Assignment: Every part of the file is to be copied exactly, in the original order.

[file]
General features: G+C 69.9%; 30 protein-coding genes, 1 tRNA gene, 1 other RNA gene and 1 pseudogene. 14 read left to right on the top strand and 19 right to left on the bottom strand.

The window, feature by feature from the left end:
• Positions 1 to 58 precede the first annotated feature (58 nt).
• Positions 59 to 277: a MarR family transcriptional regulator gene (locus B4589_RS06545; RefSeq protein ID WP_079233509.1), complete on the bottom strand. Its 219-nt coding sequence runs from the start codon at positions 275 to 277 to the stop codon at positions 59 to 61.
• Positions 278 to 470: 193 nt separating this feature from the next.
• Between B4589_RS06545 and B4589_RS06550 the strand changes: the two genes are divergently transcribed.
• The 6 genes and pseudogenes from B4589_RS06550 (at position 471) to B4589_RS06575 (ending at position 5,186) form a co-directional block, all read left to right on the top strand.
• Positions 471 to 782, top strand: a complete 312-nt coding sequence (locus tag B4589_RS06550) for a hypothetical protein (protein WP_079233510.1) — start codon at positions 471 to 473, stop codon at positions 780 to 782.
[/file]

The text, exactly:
General features: G+C 69.9%; 30 protein-coding genes, 1 tRNA gene, 1 other RNA gene and 1 pseudogene. 14 read left to right on the top strand and 19 right to left on the bottom strand.

The window, feature by feature from the left end:
• Positions 1 to 58 precede the first annotated feature (58 nt).
• Positions 59 to 277: a MarR family transcriptional regulator gene (locus B4589_RS06545; RefSeq protein ID WP_079233509.1), complete on the bottom strand. Its 219-nt coding sequence runs from the start codon at positions 275 to 277 to the stop codon at positions 59 to 61.
• Positions 278 to 470: 193 nt separating this feature from the next.
• Between B4589_RS06545 and B4589_RS06550 the strand changes: the two genes are divergently transcribed.
• The 6 genes and pseudogenes from B4589_RS06550 (at position 471) to B4589_RS06575 (ending at position 5,186) form a co-directional block, all read left to right on the top strand.
• Positions 471 to 782, top strand: a complete 312-nt coding sequence (locus tag B4589_RS06550) for a hypothetical protein (protein WP_079233510.1) — start codon at positions 471 to 473, stop codon at positions 780 to 782.